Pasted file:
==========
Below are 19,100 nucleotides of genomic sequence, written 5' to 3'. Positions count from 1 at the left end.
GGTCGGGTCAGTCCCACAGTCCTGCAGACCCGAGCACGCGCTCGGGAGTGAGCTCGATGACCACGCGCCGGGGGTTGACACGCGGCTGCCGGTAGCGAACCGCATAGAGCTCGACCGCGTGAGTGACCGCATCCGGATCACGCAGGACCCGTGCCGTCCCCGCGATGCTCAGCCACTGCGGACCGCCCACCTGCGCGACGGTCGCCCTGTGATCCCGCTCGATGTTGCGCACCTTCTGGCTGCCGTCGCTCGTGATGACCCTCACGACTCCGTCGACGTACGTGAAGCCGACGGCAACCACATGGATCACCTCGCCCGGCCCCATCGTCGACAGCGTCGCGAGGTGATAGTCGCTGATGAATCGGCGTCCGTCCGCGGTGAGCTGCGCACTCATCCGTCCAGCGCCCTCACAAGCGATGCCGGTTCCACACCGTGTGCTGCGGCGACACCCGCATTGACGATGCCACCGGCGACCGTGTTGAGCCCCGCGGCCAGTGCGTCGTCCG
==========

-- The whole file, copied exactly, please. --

Below are 19,100 nucleotides of genomic sequence, written 5' to 3'. Positions count from 1 at the left end.
GGTCGGGTCAGTCCCACAGTCCTGCAGACCCGAGCACGCGCTCGGGAGTGAGCTCGATGACCACGCGCCGGGGGTTGACACGCGGCTGCCGGTAGCGAACCGCATAGAGCTCGACCGCGTGAGTGACCGCATCCGGATCACGCAGGACCCGTGCCGTCCCCGCGATGCTCAGCCACTGCGGACCGCCCACCTGCGCGACGGTCGCCCTGTGATCCCGCTCGATGTTGCGCACCTTCTGGCTGCCGTCGCTCGTGATGACCCTCACGACTCCGTCGACGTACGTGAAGCCGACGGCAACCACATGGATCACCTCGCCCGGCCCCATCGTCGACAGCGTCGCGAGGTGATAGTCGCTGATGAATCGGCGTCCGTCCGCGGTGAGCTGCGCACTCATCCGTCCAGCGCCCTCACAAGCGATGCCGGTTCCACACCGTGTGCTGCGGCGACACCCGCATTGACGATGCCACCGGCGACCGTGTTGAGCCCCGCGGCCAGTGCGTCGTCCG